Finally, let us look at Job. He learned his wealth was gone and all his children died. Only to perform one of the most profound acts of faith ever recorded:

Then Job arose and tore his robe and shaved his head and fell on the ground and worshiped. And he said, “Naked I came from my mother’s womb, and naked shall I return. The Lord gave, and the Lord has taken away; blessed be the name of the Lord.”

Job didn’t praise God for the death of his children or loss of his property. It recognized God’s sovereignty and praised him because he was God and worthy to be praised. Singer/Songwriter Michael Card calls this “worthship.”  He’s worshiping and praising God because God is worthy of it because of Who God is.

Looking at the full council of scripture, it’s clear there are two types of thanksgiving that are practiced. The first is thanksgiving for the clear blessings of our lives. If we would make a habit of looking at our lives and merely thanking God for the good he brings to it, then most of us would be far ahead spiritually.

There is a second type of thanksgiving that comes in times of trouble. Rather than thanking God for the trouble, it focuses on gratitude for what God is doing. The relief God is providing. The Lord’s redemptive work. How God uses trials to make us more loving, kind, patient, and Christlike people. Or it thanks God for the work God is doing in the world or even just to thank Him for being Him, for his very nature. In the Psalms, this type of thanksgiving typically follows an honest expression to God of the Psalmist’s grief. I’ll discuss this more in the next article.

I remember when my mother-in-law died in 2014. I didn’t thank God that she died.  I wasn’t thankful for the sorrow my wife’s family began enduring. Yet, I was thankful for her life and the positive things she contributed to my life and that of my wife.

I had made a commitment to do four half marathons in five weeks as part of a fundraiser for AIDS Orphans in India. I missed the final race due to my mother-in-law’s funeral out-of-state. I could still fulfill my commitment by running a race where we were staying. After obtaining leave from my wife to do so, I registered for the race. The problem was the race on Sunday morning. We wanted to go to church, so we had to find a church that offered a Saturday night service. So we attended a local evangelical church. My mother-in-law had died shortly before All Saints Day. At the end of the service, the church honored the day and the pastor invited anyone who had lost a relative in the last year to light a candle in their honor.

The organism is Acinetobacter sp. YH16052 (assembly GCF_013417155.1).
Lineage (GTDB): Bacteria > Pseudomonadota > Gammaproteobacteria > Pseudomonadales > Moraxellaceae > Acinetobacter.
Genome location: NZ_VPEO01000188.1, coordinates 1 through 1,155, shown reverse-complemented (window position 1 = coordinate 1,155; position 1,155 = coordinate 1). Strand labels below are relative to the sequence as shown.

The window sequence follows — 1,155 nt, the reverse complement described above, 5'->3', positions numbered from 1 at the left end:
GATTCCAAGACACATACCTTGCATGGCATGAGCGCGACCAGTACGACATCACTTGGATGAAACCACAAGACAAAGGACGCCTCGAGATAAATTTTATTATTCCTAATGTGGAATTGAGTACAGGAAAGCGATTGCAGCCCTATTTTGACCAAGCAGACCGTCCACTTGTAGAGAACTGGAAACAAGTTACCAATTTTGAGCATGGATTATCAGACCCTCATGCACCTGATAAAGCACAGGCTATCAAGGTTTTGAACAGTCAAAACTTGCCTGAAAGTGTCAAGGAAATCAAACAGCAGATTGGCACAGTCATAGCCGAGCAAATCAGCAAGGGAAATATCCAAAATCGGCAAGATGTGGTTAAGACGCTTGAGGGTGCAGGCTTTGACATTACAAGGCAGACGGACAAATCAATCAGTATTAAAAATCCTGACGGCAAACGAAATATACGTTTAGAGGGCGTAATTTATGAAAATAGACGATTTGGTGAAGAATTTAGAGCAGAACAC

It was a true moment of grace and a blessing to my wife and me in the midst of this sorrow. All Saints Day is not something most evangelical churches celebrate. Without seeking it or planning it, we found an evangelical church with a Saturday night service that ministered to us in a way Andrea needed. Probably no other church Andrea would go to would offer this service. In that, I saw God’s loving guidance, care, and provision in the midst of our sorrow and grief. For that, I give thanks.

To be concluded in part two.

[tweetthis]Thanking God For Difficult Circumstances, Part One #guestpost by @idahoguy [/tweetthis]

Confessions of a wimp

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Hi, my name is Andrea, and I am a wimp. So many people suffer so much worse than me, with bravery, faith, courage, hardly even seen them cry. Yet a little back pain and I want to rush straight to Heaven. A little pain in the ribs, where a deep breath hurts, and I succumb to tears, let it interfere with my work, keep me from accomplishing everything I should’ve done today.

Whining, grumpy, snappy, all things we should never be. A little pain in the flesh and the fruits we should show–love, peace, joy, kindness, self-control–they seem to evaporate. It shouldn’t be. I should be stronger than this.

Forgive me, God. Forgive me, brothers and sisters. Everyone deserves better from me than what I’ve been today. Lord, help me to endure. Help me not to invert, focused on self and the silly, insignificant hurt of my day. Help me to be there for others who are going through so much worse, to patiently understand, to listen, be there for them. Help me to continue the work you’ve called me to, no matter what.